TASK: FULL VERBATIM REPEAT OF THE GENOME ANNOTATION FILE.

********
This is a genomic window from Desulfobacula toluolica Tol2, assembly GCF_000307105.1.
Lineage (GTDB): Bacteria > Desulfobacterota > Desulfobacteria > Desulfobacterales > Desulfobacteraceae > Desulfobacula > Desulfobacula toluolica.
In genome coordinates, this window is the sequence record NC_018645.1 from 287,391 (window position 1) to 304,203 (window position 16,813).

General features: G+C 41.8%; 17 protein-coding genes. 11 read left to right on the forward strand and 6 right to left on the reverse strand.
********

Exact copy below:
This is a genomic window from Desulfobacula toluolica Tol2, assembly GCF_000307105.1.
Lineage (GTDB): Bacteria > Desulfobacterota > Desulfobacteria > Desulfobacterales > Desulfobacteraceae > Desulfobacula > Desulfobacula toluolica.
In genome coordinates, this window is the sequence record NC_018645.1 from 287,391 (window position 1) to 304,203 (window position 16,813).

General features: G+C 41.8%; 17 protein-coding genes. 11 read left to right on the forward strand and 6 right to left on the reverse strand.